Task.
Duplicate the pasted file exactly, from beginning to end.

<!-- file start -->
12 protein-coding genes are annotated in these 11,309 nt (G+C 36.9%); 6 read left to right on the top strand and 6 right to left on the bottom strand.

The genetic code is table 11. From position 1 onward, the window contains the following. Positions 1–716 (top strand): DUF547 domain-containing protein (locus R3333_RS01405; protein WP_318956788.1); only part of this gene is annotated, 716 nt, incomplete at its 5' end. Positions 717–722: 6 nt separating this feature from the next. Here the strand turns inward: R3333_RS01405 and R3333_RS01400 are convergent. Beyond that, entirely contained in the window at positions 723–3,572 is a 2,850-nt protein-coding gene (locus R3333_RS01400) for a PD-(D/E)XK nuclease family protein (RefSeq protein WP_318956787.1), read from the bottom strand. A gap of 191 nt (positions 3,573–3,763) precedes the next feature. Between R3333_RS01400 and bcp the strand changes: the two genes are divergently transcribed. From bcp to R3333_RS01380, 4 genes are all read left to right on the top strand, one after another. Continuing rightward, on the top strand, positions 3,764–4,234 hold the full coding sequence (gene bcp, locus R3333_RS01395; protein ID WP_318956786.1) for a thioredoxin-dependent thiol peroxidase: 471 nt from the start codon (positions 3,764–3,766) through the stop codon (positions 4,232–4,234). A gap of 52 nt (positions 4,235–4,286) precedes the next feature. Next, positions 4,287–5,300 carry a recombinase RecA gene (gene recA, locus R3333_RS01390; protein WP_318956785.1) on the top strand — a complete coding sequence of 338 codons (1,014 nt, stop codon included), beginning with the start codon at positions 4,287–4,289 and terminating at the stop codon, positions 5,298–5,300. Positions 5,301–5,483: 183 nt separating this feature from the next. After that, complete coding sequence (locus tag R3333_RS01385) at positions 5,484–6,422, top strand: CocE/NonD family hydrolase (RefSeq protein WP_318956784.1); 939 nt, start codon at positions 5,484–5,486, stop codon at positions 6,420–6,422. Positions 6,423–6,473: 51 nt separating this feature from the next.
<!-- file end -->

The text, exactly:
12 protein-coding genes are annotated in these 11,309 nt (G+C 36.9%); 6 read left to right on the top strand and 6 right to left on the bottom strand.

The genetic code is table 11. From position 1 onward, the window contains the following. Positions 1–716 (top strand): DUF547 domain-containing protein (locus R3333_RS01405; protein WP_318956788.1); only part of this gene is annotated, 716 nt, incomplete at its 5' end. Positions 717–722: 6 nt separating this feature from the next. Here the strand turns inward: R3333_RS01405 and R3333_RS01400 are convergent. Beyond that, entirely contained in the window at positions 723–3,572 is a 2,850-nt protein-coding gene (locus R3333_RS01400) for a PD-(D/E)XK nuclease family protein (RefSeq protein WP_318956787.1), read from the bottom strand. A gap of 191 nt (positions 3,573–3,763) precedes the next feature. Between R3333_RS01400 and bcp the strand changes: the two genes are divergently transcribed. From bcp to R3333_RS01380, 4 genes are all read left to right on the top strand, one after another. Continuing rightward, on the top strand, positions 3,764–4,234 hold the full coding sequence (gene bcp, locus R3333_RS01395; protein ID WP_318956786.1) for a thioredoxin-dependent thiol peroxidase: 471 nt from the start codon (positions 3,764–3,766) through the stop codon (positions 4,232–4,234). A gap of 52 nt (positions 4,235–4,286) precedes the next feature. Next, positions 4,287–5,300 carry a recombinase RecA gene (gene recA, locus R3333_RS01390; protein WP_318956785.1) on the top strand — a complete coding sequence of 338 codons (1,014 nt, stop codon included), beginning with the start codon at positions 4,287–4,289 and terminating at the stop codon, positions 5,298–5,300. Positions 5,301–5,483: 183 nt separating this feature from the next. After that, complete coding sequence (locus tag R3333_RS01385) at positions 5,484–6,422, top strand: CocE/NonD family hydrolase (RefSeq protein WP_318956784.1); 939 nt, start codon at positions 5,484–5,486, stop codon at positions 6,420–6,422. Positions 6,423–6,473: 51 nt separating this feature from the next.